Executive Functions In The Brain: What Are They?
Executive functions in the brain are the group of skills that allow us to perform everyday tasks in life. They are responsible for how we stay organized, solve problems, regulate our emotions, and much more. Now you may be wondering, “Where are executive functions in the brain?” These cognitive controllers are located in the frontal lobe and prefrontal cortex of the brain. The executive functioning prefrontal cortex is constantly sending signals to help us process information then deliver the appropriate behavior. For example, if you have a project due next week, your executive functioning prefrontal cortex would tell you not to procrastinate and to start working on the project now. This would save you emotionally from the stress that may come from waiting until the last minute. .
Another instance of how our executive functions work could be how you react during a conversation with a colleague. If someone says to you they received a promotion, your executive functions would likely tell you to exude, “Congratulations!” and a happy reaction. However, while it may seem like the brain can perfectly execute these responses, many people actually have executive functioning disorders. Struggling with your cognitive behavior towards situations or with your emotions in life can be signs of poor executive functioning in the brain. If we look back on the examples earlier, instead performed with executive function deficits, you’d likely do the opposite behavior. You’d probably leave your project until the last minute or not complete it, avoiding turning it in at all. When a friend reveals happy news to you, you may go silent, feel aggressive, or walk out of the room.
Recognizing Poor Executive Functions
When it comes to improving executive functions, the first step is to recognize the signs of poor executive functioning. Having a hard time staying on task, managing tasks, or your motions, can be indicators of executive functioning disorders. In students, executive functions may need improvement if they can’t make a schedule, turn in homework, or concentrate on tests. Emotional difficulties may be inability to control negative emotions or appropriate responses. Many adults suffer from poor executive functioning in the brain as well. For instance, often forgetting appointments, struggling to manage relationships, or trouble with scheduling their month. However, the important thing to remember is that our brains are constantly evolving and adapting to experiences in life. Thus, in the brain, executive functioning disorders can always be improved on. Improving executive functions in the brain begins with understanding the three main areas of executive functions.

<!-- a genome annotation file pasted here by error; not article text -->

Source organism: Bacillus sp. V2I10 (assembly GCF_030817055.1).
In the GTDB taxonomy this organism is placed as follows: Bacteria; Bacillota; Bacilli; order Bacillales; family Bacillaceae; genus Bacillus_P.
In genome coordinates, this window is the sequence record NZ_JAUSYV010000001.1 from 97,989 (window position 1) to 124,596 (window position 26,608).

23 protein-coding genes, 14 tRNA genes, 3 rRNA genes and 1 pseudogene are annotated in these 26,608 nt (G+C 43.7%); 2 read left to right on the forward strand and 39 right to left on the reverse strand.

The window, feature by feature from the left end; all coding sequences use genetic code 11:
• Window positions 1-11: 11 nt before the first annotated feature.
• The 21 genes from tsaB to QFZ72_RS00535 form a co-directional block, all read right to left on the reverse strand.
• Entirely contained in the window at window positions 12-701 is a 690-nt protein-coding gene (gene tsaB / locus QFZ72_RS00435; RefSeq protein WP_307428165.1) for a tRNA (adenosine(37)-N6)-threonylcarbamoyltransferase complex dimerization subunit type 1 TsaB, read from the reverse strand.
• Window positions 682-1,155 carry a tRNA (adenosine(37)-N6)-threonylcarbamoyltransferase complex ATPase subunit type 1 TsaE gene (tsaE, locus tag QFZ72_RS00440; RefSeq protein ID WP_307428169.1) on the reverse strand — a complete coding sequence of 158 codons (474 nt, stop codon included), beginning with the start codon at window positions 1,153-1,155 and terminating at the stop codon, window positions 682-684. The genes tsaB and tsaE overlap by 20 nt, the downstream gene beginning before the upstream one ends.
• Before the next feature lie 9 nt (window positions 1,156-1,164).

The Three Main Functions
Our executive functions in the brain are always in use for any situation we’re faced with. Let’s take a look at the three main areas of executive functioning: working memory, cognitive flexibility, and inhibitory control. Working memory is the skill of retaining information then putting it into proper use. Cognitive flexibility is used when our brain views scenarios and settings in different ways. Inhibitory control is responsible for keeping us focused and avoiding distractions. Additionally, many aren’t aware of these functions, how they work, or how enhancing them can transform their life completely. Fortunately, no matter how much someone has poor executive functioning in the brain, it can always be improved by training with an executive functions coach.
Executive Functions in the Brain: How to Improve Them
There are different approaches to training executive functions. However, in this blog, we will be covering specifically, executive functions coaching. On the first meeting, an executive functions coach should take time to understand the client and their specific difficulties in life. After assessing, an EF coach typically works with a client on a personalized plan to achieve their goals with weekly check-ins. Though they can teach strategies for mild emotional challenges, they are not a therapist or psychologist (unless they have the licenses). As mentioned earlier in the blog, those with brain executive functioning disorders often have mental health disorders. If you are struggling with depression or suicidal thoughts, do research if a coach contains credentials to treat these diagnoses. Combined emotional and mental support gives optimal help when growing your executive functions skills.
Lastly, it’s never too late to train your executive functions in the brain. No matter if you’re an adult or a student, executive functions in the brain can be enhanced. As long as it takes for a client to feel assured they can use these skills on their own, a coach will be there to support them building executive functioning of the brain. So don’t be afraid to try EF coaching and enhance your executive functions.
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